Archive for the ‘How to…’ Tag

If You’re in the Work Force Now or Want to Return to the Work Force, It’s a Good Idea to Brush Up on Social Media

written by Phyllis Zimbler Miller
Social media is one of those weird words that is rather vague. It’s usually used in traditional media to refer to websites that encourage online “social networking.”

I’ll use the term here to mean the range of online activities that enable you to create virtual relationships with people who have interests similar to yours.

And this social media activity can be very important for people looking for jobs as well as for people looking to promote their brand, book or business.

The job category can be broken down into two sub-categories:

• Using social media activity to find a job by networking on professional sites such as LinkedIn.com

• Using social media activity to convince a potential employer that you can add to your value as an employee by utilizing your social media contacts to help disseminate the employer’s promotional message

Social media can take different online forms, and we’ll be talking about two major ones:

• Blogging

• Social networks such as Twitter, Facebook and LinkedIn

Blogging started out as the online equivalent of keeping a diary – albeit a diary without a key and thus open to the entire globe (or at least the entire globe who read English).

Nowadays blogs have morphed into Internet marketing platforms or book promotion platforms or for numerous other goals. The one thing blogs have in common is that the newest entry is added to the top of the chronological order in reverse of blog posts.

There are free blogging hosted platforms such as http://www.blogger.com where you can set up your own blog in a few minutes. If you plan to become a serious blogger, it would be a good idea to first spend some time learning about the different blogging platforms, including self-hosted ones.

Social media networks such as Twitter, Facebook and LinkedIn are free membership sites where you have the opportunity to connect with other people and share information.

Each site has a different focus and requires specific strategies for optimizing one’s experience on the site. This is why there are so many websites offering reports and training sessions on how to use these networks.

And at first you’ll need a glossary of terms just to use the language correctly. For example, you follow people on Twitter and you friend people on Facebook.

I started learning Internet marketing after my 60th birthday, and I admit I’ve invested a great deal of time in learning how to do this effectively.

Thus I know how daunting all of this may look to you at the moment. But I promise you, if you are willing to learn new things and not give up the first time you’re frustrated (I was frustrated a great deal), there will come a day when you’ll say: I’m so glad I started down this social media path.
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Phyllis Zimbler Miller’s company has launched the monthly program http://www.WeTeachWebMarketing.com as well as doing Twitter tutorials – see http://www.TeachMetoTweetNow.com . She’s also a National Internet Business Examiner at http://www.InternetBizBlogger.com and many of the articles at that site can add to your knowledge of blogging and social media sites. You can follow her on Twitter at http://www.Twitter.com/ZimblerMiller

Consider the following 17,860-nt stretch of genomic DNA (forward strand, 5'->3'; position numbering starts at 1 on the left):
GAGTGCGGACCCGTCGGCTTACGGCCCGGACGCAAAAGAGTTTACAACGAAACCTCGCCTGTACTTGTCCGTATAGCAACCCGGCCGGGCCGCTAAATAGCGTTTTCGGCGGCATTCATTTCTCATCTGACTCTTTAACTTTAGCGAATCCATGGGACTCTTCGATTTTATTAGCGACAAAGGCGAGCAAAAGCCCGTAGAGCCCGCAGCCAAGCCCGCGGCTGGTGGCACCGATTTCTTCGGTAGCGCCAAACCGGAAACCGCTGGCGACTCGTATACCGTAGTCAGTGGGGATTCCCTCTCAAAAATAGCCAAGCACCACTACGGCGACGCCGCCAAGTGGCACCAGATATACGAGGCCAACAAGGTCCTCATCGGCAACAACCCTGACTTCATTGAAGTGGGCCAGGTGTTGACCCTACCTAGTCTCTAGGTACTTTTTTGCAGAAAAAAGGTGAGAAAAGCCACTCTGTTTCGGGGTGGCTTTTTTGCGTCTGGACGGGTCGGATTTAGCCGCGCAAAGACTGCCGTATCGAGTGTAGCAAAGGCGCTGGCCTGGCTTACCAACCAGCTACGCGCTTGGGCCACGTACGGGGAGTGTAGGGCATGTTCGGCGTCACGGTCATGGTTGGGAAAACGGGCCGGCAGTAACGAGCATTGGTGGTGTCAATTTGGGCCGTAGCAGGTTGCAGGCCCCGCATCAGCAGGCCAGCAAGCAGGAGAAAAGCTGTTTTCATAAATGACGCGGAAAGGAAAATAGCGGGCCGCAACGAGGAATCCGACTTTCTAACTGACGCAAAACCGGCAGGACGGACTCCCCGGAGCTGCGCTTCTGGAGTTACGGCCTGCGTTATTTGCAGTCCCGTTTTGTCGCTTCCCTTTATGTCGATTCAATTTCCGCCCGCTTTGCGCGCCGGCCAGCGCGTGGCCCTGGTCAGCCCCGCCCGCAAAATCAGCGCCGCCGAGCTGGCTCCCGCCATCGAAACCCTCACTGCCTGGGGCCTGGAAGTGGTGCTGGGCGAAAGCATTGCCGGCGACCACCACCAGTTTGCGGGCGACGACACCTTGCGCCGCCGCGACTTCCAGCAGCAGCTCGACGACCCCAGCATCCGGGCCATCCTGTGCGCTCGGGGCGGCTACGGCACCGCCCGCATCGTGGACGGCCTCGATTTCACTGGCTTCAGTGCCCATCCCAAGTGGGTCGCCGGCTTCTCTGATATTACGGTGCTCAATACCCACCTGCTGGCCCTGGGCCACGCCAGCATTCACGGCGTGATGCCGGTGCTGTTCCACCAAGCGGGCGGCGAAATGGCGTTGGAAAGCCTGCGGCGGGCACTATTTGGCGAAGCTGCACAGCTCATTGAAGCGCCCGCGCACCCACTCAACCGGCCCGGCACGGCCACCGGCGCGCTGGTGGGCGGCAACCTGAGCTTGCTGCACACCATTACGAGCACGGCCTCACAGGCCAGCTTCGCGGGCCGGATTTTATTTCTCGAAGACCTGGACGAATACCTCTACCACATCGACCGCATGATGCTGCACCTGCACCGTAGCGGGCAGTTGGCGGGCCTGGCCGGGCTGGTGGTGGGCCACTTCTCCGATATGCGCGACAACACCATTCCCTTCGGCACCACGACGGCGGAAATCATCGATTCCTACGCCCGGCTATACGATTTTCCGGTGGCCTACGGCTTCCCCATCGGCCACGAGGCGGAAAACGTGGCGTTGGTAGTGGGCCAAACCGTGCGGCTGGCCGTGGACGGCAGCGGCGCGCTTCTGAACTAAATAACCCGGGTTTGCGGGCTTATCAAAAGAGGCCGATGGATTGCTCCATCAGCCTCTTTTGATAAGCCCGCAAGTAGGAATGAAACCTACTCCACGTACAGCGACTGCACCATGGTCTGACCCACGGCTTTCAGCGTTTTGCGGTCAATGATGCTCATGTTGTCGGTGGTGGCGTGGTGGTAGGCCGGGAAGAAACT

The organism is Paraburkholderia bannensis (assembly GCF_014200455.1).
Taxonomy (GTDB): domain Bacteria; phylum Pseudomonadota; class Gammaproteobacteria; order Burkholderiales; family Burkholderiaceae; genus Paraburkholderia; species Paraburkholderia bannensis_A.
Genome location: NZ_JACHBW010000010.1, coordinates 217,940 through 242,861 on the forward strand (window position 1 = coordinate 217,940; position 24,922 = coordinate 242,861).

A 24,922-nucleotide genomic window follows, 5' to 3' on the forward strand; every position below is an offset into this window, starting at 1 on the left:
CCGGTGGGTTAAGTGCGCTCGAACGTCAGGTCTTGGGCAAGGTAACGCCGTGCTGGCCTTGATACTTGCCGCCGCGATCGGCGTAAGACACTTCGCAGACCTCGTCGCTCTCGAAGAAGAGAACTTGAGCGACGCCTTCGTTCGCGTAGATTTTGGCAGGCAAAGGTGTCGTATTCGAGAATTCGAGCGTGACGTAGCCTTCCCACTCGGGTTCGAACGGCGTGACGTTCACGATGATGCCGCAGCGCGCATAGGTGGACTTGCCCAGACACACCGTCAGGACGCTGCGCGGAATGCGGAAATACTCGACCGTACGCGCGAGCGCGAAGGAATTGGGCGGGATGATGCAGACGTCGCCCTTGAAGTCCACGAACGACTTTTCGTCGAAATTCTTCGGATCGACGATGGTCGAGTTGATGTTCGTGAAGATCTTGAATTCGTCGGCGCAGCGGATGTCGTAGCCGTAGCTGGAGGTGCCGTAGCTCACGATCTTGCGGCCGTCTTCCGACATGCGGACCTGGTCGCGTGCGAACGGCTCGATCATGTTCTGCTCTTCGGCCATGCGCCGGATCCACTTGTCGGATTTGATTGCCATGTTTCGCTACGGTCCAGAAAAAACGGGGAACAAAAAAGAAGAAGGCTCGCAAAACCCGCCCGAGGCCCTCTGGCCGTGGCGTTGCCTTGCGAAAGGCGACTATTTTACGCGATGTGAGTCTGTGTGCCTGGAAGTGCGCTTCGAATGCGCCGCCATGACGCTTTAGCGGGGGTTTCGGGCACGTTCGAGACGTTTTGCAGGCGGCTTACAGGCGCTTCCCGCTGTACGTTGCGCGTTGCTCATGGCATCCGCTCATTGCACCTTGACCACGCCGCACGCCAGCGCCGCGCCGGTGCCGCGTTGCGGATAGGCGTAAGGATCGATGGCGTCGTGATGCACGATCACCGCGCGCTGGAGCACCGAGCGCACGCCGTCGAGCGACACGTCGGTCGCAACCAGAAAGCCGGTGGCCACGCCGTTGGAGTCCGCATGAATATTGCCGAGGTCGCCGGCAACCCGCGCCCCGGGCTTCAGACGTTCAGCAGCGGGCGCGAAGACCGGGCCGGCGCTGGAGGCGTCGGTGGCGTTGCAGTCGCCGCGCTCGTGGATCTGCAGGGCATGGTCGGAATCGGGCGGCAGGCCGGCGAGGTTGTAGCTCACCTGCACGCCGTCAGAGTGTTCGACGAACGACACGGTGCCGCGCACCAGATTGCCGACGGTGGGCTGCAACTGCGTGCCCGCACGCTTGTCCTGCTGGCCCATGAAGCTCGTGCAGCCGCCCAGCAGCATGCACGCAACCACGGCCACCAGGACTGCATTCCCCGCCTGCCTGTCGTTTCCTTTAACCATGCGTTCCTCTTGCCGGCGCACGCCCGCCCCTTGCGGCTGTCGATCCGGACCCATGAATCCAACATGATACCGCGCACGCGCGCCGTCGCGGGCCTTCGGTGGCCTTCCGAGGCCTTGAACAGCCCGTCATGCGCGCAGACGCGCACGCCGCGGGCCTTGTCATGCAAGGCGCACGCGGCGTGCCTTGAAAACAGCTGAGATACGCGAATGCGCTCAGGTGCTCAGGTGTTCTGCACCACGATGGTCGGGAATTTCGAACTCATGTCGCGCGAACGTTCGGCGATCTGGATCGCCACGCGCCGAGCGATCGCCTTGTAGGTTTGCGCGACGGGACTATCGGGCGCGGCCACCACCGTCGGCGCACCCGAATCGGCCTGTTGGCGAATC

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IT’S NEVER TOO LATE TO LEARN HOW TO USE A COMPUTER

In ever increasing numbers seniors are embracing technology and they are currently the fastest growing group of computer buyers and Internet users. A recent study by the Canadian Internet Project reports that 51% of Canadians aged 60 and over are now online. This is great news because research shows that computer use has a positive influence on the overall outlook and mental health of seniors. According to the American Psychological Association, seniors who use computers show fewer depressive symptoms than others. Nursing homes with computer facilities have reported improvements in the residents’ feelings of self-esteem and life satisfaction. At the Yee Hong Centre for Geriatric Care in Scarborough, Ontario seniors surf the Internet, Instant Message friends and family, and learn to blog in the computer lab, and they are loving it.

Computers can enrich the lives of seniors in many ways. Most importantly they contribute to a greater sense of independence and decreased isolation. Regular computer use can keep the mind active and sharp. The Internet is a life line for seniors who may have restricted mobility and find it increasingly difficult to get out and about. With families spread out all over our global village, the Internet offers a cost effective and convenient way for seniors to keep in touch with family and friends. Think of the marvelous things that you can do online

  • Stay in touch with friends and family via email
  • Send online greeting cards
  • Post and view photographs
  • Shop
  • Pay bills
  • Listen to music
  • Research health related information
  • Search government websites for information
  • Play games
  • Do genealogical searches
  • Keep up with news and current events
  • Make travel plans
  • Buy tickets for concerts, theatre, and special events

Don’t be afraid of computers. Everyone can learn how to use a computer. The costs of owning a computer have really come down in recent years, but if a new computer is beyond your budget, consider purchasing a used computer. If you are mobile the Government of Canada offers the use of computers and the Internet for free.

For help in finding public access to computers and training near you call:

1-800-268-6608
TTY: 1-800-465-7735